Philosophy, psychology, science, and Batman?

POW! ZING! BAM! Imagine having a class where watching your favorite comic book films and talking about superheroes was a regular activity. Well it not just a fantasy any longer, as Castleton brought “Special Topics in Film Studies: Superheroes” to its venue of unique courses this semester.

Introduced and taught by Communication and Theater Arts Professor Roy Vestrich, the Special Topics class has become a favorite of the Castleton community. With a new topic every spring semester, it is evident that this current class has reached an all-time high in its level of popularity amongst the students.

“It lets me explore what I enjoy,” remarks Jocelyn Emilo, an attendee of the class.

“It lets us look at the films on superheroes culturally and it opens my eyes to things I missed in some films.”

This class itself is speaking intensive with students forming panel discussions that analyses and critique different varieties of superhero cinema each week and different topics every other.

“The class is very fun, and everyone participates,” Vestrich said. “Here students learn best by being engaged in conversation and discussion amongst each other.”

It is difficult to describe how interesting it is to sit down and listen to students of the junior and senior level talk about the original Adam West “Batman” television serials, only to follow that by examining how the show relates to society on a philosophical level.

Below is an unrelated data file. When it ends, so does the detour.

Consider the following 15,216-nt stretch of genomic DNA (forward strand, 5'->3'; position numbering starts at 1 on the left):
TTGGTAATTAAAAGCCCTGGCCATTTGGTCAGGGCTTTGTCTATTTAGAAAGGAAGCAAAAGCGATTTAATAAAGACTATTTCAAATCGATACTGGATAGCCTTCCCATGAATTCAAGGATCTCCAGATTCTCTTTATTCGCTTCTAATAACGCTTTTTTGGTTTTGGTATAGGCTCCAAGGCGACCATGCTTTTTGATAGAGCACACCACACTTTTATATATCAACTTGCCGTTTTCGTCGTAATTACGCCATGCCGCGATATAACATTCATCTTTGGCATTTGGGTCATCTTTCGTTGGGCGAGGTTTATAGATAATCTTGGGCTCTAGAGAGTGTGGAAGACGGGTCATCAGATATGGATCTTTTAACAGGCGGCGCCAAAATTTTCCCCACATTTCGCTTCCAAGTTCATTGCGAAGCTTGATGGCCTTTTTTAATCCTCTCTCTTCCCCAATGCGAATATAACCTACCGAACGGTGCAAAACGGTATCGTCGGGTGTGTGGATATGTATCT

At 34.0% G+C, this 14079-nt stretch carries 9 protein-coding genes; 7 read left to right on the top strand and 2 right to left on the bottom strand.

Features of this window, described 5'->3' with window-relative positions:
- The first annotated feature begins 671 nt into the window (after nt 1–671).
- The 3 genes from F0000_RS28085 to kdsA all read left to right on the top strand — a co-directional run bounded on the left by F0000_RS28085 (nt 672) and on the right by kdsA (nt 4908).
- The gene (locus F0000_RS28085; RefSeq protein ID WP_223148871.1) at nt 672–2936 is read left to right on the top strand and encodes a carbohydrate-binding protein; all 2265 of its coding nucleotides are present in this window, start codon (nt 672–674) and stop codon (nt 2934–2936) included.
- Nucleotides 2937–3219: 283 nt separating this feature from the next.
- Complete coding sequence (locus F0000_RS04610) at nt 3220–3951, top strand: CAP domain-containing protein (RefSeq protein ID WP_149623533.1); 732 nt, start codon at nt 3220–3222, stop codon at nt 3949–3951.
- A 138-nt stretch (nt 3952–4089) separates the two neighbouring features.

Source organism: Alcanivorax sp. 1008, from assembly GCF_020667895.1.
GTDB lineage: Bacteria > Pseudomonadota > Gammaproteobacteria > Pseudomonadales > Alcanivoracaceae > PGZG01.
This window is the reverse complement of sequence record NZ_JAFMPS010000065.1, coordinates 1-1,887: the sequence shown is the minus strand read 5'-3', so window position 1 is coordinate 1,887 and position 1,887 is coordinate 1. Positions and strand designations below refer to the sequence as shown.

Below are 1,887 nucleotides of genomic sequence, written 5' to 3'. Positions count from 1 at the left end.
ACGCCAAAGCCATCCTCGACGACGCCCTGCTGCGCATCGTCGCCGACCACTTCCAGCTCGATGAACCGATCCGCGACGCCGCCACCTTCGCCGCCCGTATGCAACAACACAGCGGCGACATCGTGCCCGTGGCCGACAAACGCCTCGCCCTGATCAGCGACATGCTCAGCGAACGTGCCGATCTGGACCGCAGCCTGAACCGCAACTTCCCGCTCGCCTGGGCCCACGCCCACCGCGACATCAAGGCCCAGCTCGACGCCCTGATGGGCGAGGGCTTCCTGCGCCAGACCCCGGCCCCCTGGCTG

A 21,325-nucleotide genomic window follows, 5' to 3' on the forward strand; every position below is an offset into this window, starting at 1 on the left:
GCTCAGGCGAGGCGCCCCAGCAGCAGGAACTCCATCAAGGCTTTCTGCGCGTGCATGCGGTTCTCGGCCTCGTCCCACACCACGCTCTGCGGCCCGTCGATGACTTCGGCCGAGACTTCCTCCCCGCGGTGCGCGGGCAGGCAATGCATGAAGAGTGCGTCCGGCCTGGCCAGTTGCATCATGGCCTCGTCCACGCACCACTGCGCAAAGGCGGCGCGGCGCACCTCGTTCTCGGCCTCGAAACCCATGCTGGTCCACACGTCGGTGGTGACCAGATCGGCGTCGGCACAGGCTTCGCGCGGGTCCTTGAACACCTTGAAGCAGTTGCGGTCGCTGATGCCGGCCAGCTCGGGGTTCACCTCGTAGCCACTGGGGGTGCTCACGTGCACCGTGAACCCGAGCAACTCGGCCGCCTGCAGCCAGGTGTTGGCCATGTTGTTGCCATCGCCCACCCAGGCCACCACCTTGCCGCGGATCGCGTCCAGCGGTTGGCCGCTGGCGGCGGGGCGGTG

“The students are walking away with a greater understanding of the icons that are superheroes and the questions we face as a culture at the times they come out,” Vestrich said.

Vestrich notes that superheroes have always been a major part of a society’s culture.
“(Superheroes) date back in legend as long as there has been written word,” he said. “Beowulf, King Arthur, all superheroes of their times.”

Despite the course being designated as part of Castleton’s minor in Film Studies program, Vestrich has been known to attract a wide variety of students from every concentration of majors.

Past topics for the class have included such film genres as “Aliens on Earth” and “Future Imperfect” (science fiction’s take on dystopian futures).

The popularity of the “Superheroes” course amongst Castleton students can be linked to American audience’s current massive interest on the subject matter.

Jim Tighe, a student in the class, believes that other aspects, such as the quality of the instructor, influence the course’s popularity heavily amongst Castleton students.

“I love it! Even if it was normal film studies I would have done the same,” Tighe said.

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